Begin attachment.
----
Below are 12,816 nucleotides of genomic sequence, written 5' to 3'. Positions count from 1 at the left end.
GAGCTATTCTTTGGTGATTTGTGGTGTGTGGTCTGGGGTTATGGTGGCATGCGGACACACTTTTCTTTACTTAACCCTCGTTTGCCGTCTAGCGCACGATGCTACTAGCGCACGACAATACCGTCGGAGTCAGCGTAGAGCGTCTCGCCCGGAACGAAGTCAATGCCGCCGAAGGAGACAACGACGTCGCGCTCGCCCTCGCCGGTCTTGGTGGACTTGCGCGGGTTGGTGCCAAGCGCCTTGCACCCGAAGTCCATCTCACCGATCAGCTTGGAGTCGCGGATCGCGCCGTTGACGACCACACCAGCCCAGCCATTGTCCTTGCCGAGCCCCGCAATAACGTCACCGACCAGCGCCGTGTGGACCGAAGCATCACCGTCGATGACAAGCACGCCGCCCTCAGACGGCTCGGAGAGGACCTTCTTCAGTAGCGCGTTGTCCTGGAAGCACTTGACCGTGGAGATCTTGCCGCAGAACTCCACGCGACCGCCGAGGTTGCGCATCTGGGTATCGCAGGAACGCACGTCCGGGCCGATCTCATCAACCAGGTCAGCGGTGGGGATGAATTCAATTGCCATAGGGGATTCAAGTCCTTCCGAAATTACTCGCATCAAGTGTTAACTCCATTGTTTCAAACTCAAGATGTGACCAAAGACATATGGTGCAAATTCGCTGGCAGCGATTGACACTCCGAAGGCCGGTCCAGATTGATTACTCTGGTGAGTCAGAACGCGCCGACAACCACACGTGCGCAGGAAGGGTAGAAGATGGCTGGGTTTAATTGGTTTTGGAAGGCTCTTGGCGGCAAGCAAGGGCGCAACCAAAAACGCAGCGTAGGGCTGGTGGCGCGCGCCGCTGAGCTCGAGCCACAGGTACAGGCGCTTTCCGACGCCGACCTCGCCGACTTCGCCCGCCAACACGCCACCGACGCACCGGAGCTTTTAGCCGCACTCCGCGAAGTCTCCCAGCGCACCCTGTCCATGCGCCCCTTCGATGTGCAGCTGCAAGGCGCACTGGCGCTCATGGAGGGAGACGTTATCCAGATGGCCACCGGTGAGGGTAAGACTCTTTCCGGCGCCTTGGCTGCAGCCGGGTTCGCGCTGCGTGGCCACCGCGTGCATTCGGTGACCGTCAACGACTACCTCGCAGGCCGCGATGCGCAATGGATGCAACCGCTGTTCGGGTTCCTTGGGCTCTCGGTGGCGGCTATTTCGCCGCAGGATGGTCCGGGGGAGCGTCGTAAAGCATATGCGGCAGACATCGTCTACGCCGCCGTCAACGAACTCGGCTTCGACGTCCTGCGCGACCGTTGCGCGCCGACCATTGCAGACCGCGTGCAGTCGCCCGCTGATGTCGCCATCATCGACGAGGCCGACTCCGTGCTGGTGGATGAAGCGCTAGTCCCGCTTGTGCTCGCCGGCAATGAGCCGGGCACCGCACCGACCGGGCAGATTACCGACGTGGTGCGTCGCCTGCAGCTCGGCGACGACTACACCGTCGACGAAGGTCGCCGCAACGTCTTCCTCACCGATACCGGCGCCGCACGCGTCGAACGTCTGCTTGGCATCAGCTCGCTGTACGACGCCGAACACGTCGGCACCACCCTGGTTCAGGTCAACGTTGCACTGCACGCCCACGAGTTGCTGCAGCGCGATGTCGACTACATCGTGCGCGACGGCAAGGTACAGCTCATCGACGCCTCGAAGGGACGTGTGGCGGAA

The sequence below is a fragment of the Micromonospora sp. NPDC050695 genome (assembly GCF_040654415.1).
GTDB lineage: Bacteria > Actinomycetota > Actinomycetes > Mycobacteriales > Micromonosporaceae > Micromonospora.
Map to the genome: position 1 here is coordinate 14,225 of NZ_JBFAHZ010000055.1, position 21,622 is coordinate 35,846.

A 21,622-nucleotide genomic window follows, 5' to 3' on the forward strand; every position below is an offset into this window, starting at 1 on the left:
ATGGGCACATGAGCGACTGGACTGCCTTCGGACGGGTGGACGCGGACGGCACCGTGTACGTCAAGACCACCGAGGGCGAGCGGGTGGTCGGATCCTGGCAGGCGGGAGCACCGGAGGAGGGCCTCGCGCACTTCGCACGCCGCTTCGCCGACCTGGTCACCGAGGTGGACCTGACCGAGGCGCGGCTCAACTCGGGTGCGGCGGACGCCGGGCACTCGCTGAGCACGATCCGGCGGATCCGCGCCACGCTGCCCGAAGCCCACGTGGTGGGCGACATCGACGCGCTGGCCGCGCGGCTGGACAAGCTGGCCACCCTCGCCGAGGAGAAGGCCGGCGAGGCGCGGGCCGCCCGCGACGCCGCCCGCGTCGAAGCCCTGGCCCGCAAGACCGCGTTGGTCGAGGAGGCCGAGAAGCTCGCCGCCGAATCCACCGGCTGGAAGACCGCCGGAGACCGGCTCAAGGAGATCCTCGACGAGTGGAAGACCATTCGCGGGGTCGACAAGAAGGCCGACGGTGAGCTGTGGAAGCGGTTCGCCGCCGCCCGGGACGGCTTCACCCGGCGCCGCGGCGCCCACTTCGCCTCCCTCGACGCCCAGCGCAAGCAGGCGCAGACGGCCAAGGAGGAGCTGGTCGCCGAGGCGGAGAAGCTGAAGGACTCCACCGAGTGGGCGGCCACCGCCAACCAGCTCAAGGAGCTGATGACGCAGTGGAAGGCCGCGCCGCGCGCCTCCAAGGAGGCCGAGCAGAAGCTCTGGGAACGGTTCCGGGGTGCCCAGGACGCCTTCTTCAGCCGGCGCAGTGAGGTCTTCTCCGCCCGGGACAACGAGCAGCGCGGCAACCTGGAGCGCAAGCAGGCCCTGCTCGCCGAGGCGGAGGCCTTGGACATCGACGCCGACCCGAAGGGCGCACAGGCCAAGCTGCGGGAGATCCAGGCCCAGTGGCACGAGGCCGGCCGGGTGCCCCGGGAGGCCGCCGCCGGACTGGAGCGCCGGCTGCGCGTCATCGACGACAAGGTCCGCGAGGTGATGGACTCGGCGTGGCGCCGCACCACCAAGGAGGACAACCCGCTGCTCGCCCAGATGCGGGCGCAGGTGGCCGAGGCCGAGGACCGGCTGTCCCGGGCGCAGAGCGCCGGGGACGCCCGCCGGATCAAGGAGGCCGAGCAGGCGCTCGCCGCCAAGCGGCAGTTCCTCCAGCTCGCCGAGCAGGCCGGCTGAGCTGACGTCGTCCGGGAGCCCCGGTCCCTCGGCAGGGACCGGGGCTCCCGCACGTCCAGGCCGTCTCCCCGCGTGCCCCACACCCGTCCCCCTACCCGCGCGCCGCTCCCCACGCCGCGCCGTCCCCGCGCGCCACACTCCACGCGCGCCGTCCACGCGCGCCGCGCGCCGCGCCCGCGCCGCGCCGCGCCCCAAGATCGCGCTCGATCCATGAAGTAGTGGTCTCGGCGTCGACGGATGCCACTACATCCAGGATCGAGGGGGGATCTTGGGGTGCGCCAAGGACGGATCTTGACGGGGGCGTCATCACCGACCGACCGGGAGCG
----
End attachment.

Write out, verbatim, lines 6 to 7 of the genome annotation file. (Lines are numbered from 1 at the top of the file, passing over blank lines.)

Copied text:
A 21,622-nucleotide genomic window follows, 5' to 3' on the forward strand; every position below is an offset into this window, starting at 1 on the left:
ATGGGCACATGAGCGACTGGACTGCCTTCGGACGGGTGGACGCGGACGGCACCGTGTACGTCAAGACCACCGAGGGCGAGCGGGTGGTCGGATCCTGGCAGGCGGGAGCACCGGAGGAGGGCCTCGCGCACTTCGCACGCCGCTTCGCCGACCTGGTCACCGAGGTGGACCTGACCGAGGCGCGGCTCAACTCGGGTGCGGCGGACGCCGGGCACTCGCTGAGCACGATCCGGCGGATCCGCGCCACGCTGCCCGAAGCCCACGTGGTGGGCGACATCGACGCGCTGGCCGCGCGGCTGGACAAGCTGGCCACCCTCGCCGAGGAGAAGGCCGGCGAGGCGCGGGCCGCCCGCGACGCCGCCCGCGTCGAAGCCCTGGCCCGCAAGACCGCGTTGGTCGAGGAGGCCGAGAAGCTCGCCGCCGAATCCACCGGCTGGAAGACCGCCGGAGACCGGCTCAAGGAGATCCTCGACGAGTGGAAGACCATTCGCGGGGTCGACAAGAAGGCCGACGGTGAGCTGTGGAAGCGGTTCGCCGCCGCCCGGGACGGCTTCACCCGGCGCCGCGGCGCCCACTTCGCCTCCCTCGACGCCCAGCGCAAGCAGGCGCAGACGGCCAAGGAGGAGCTGGTCGCCGAGGCGGAGAAGCTGAAGGACTCCACCGAGTGGGCGGCCACCGCCAACCAGCTCAAGGAGCTGATGACGCAGTGGAAGGCCGCGCCGCGCGCCTCCAAGGAGGCCGAGCAGAAGCTCTGGGAACGGTTCCGGGGTGCCCAGGACGCCTTCTTCAGCCGGCGCAGTGAGGTCTTCTCCGCCCGGGACAACGAGCAGCGCGGCAACCTGGAGCGCAAGCAGGCCCTGCTCGCCGAGGCGGAGGCCTTGGACATCGACGCCGACCCGAAGGGCGCACAGGCCAAGCTGCGGGAGATCCAGGCCCAGTGGCACGAGGCCGGCCGGGTGCCCCGGGAGGCCGCCGCCGGACTGGAGCGCCGGCTGCGCGTCATCGACGACAAGGTCCGCGAGGTGATGGACTCGGCGTGGCGCCGCACCACCAAGGAGGACAACCCGCTGCTCGCCCAGATGCGGGCGCAGGTGGCCGAGGCCGAGGACCGGCTGTCCCGGGCGCAGAGCGCCGGGGACGCCCGCCGGATCAAGGAGGCCGAGCAGGCGCTCGCCGCCAAGCGGCAGTTCCTCCAGCTCGCCGAGCAGGCCGGCTGAGCTGACGTCGTCCGGGAGCCCCGGTCCCTCGGCAGGGACCGGGGCTCCCGCACGTCCAGGCCGTCTCCCCGCGTGCCCCACACCCGTCCCCCTACCCGCGCGCCGCTCCCCACGCCGCGCCGTCCCCGCGCGCCACACTCCACGCGCGCCGTCCACGCGCGCCGCGCGCCGCGCCCGCGCCGCGCCGCGCCCCAAGATCGCGCTCGATCCATGAAGTAGTGGTCTCGGCGTCGACGGATGCCACTACATCCAGGATCGAGGGGGGATCTTGGGGTGCGCCAAGGACGGATCTTGACGGGGGCGTCATCACCGACCGACCGGGAGCG